As the ways to communicate and share information online multiply, so do the headaches of keeping track of all that information. Let me see, did I store that information as a browser bookmark? In Facebook? Did I tag it? Was it on someone’s blog? Or was it in an e-mail? What about pictures and videos? How can I store and find them when I need them?
A product called Twine, currently in beta testing, aims to help users lasso those disparate threads and make them available for easy retrieval and sharing. Using a combination of the “semantic web” (for more on the semantic web, see Duane Degler’s What You Should Know About the Semantic Web, User Experience magazine, Volume 6, Issue 2, 2007), natural language processing, and machine learning, it automatically tags and stores information for the user in multiple ways, and over time learns the user’s habits and preferences to constantly improve its effectiveness.
After putting a special toolbar on your desktop, you can use what the product calls a bookmarklet to create and add to twines on any subject. The twines then gather information from all the different sources you have looked at to create a one-stop shop for information retrieval. You can also make your twines available to friends, and they can add to the information in a shared twine. One challenge, still being worked on by the company, is to avoid duplication of content when twines are shared.
What makes this offering particularly interesting from the viewpoint of time-stressed, info-overloaded users, is that the program auto-tags the material you store, summarizing and categorizing it. At any time, you (and your friends) can re-sort the information any way you want: by the most recently changed information, by people most closely connected to you, by interests, or by whichever arrangement makes sense to you.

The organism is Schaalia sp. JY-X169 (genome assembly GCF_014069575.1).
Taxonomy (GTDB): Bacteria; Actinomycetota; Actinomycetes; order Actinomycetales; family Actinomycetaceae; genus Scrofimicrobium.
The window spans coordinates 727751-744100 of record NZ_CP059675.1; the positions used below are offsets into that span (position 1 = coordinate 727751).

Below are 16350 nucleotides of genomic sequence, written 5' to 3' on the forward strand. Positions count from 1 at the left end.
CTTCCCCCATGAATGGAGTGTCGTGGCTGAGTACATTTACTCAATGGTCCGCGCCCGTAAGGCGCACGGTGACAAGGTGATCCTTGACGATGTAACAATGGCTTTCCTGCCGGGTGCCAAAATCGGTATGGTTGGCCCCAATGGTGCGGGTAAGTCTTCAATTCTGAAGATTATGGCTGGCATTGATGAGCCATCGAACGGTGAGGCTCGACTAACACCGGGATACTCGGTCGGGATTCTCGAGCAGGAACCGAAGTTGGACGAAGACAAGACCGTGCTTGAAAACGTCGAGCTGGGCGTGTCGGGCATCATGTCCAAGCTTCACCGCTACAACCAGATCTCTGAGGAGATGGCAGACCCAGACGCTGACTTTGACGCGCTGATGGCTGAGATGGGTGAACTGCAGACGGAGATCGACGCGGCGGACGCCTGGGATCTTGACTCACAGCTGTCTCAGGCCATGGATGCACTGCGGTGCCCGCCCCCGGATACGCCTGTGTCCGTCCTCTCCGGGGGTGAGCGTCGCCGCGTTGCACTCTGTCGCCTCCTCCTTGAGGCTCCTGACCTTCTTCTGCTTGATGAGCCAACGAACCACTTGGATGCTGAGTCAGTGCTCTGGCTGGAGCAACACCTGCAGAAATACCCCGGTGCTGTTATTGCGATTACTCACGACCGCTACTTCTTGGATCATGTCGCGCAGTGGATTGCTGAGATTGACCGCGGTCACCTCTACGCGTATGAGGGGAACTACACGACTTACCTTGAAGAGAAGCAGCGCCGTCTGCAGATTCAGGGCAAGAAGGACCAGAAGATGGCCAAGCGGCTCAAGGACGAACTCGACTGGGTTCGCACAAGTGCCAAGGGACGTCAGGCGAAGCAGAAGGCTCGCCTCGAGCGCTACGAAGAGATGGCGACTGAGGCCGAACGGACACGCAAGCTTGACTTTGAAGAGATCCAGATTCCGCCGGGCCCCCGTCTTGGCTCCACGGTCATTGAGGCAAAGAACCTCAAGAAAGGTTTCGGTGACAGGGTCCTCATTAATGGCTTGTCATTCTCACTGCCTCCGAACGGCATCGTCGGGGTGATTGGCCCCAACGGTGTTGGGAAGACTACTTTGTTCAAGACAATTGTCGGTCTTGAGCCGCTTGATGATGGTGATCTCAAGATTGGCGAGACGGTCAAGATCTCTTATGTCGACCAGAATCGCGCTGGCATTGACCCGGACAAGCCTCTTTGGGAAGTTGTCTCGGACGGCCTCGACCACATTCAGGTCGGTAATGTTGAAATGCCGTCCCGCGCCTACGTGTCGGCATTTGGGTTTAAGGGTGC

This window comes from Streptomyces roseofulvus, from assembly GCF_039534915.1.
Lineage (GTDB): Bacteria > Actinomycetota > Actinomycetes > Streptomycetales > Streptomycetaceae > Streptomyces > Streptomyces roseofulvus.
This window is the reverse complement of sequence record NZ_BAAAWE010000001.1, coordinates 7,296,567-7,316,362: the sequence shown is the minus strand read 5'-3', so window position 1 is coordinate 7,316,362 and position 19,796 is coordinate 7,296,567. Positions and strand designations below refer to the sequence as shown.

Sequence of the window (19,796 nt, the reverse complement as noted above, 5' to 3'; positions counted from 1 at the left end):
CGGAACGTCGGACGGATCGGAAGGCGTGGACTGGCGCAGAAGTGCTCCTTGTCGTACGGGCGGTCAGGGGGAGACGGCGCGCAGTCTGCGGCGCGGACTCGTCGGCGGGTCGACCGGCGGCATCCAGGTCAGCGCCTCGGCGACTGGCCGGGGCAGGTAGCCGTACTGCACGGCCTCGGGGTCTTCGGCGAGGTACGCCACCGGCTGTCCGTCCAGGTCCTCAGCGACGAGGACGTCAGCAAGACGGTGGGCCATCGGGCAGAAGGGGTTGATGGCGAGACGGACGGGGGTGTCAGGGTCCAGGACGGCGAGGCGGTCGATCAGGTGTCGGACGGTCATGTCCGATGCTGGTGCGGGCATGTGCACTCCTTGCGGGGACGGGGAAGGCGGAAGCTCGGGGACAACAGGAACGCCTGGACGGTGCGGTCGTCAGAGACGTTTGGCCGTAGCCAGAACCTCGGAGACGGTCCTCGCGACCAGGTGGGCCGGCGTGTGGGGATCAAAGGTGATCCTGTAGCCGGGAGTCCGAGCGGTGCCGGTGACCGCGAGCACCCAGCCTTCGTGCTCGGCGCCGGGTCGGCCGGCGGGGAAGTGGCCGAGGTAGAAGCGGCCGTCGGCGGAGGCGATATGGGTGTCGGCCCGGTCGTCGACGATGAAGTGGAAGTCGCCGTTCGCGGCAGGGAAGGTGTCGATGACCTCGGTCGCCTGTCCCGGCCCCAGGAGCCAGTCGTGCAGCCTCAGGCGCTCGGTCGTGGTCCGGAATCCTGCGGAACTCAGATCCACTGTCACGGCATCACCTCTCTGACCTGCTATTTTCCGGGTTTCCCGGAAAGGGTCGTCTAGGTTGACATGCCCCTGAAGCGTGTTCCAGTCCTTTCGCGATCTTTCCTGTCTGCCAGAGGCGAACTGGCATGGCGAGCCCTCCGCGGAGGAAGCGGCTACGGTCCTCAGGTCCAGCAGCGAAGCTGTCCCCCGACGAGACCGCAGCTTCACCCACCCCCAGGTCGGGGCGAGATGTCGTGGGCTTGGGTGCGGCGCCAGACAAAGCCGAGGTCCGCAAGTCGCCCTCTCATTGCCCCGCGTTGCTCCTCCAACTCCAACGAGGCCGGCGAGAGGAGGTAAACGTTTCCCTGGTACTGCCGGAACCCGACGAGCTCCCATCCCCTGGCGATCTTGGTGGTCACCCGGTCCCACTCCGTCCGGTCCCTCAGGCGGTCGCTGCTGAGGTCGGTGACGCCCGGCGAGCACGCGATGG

Nova Spivak, founder of Radar Networks, the company developing Twine, describes it as “moving from a file server metaphor to a database metaphor.”
Company user experience specialist Kim Laama notes that one major usability hurdle has been merely to explain the concept in a way that people will understand. When the company ran usability tests with fifteen users late last year, they found that even in tech-savvy San Francisco, jargon can be off-putting.
“We got a lot of specific feedback on pages and features, but feedback on our messaging and the bookmarklet was the most significant. We improved our messaging to be less reliant on buzzwords, like Web 3.0 and semantic web,” said Laama. “We needed to find a way to communicate in a less technical way but still answer the questions, ‘What is twine?’ and ’Why is it valuable?’” She continues, “We are still refining our messaging today. It’s a challenge to demonstrate the value of the semantic web without actually talking about its capabilities and potential.”
User testing has also surfaced challenges of striking the right balance among the needs of different types of users. While some want the many options originally provided by the bookmarklet, others want a one-click experience. The company is now trying to find ways to meet the needs of both types of user.
Throughout the product’s development, Radar Networks has relied on a fast-paced iterative design process. It is now supplementing that process with massive beta testing. Clearly there is interest in what they are trying to do.; according to Spivak, there’s a waiting list of some 30,000 people eager to join the beta testing.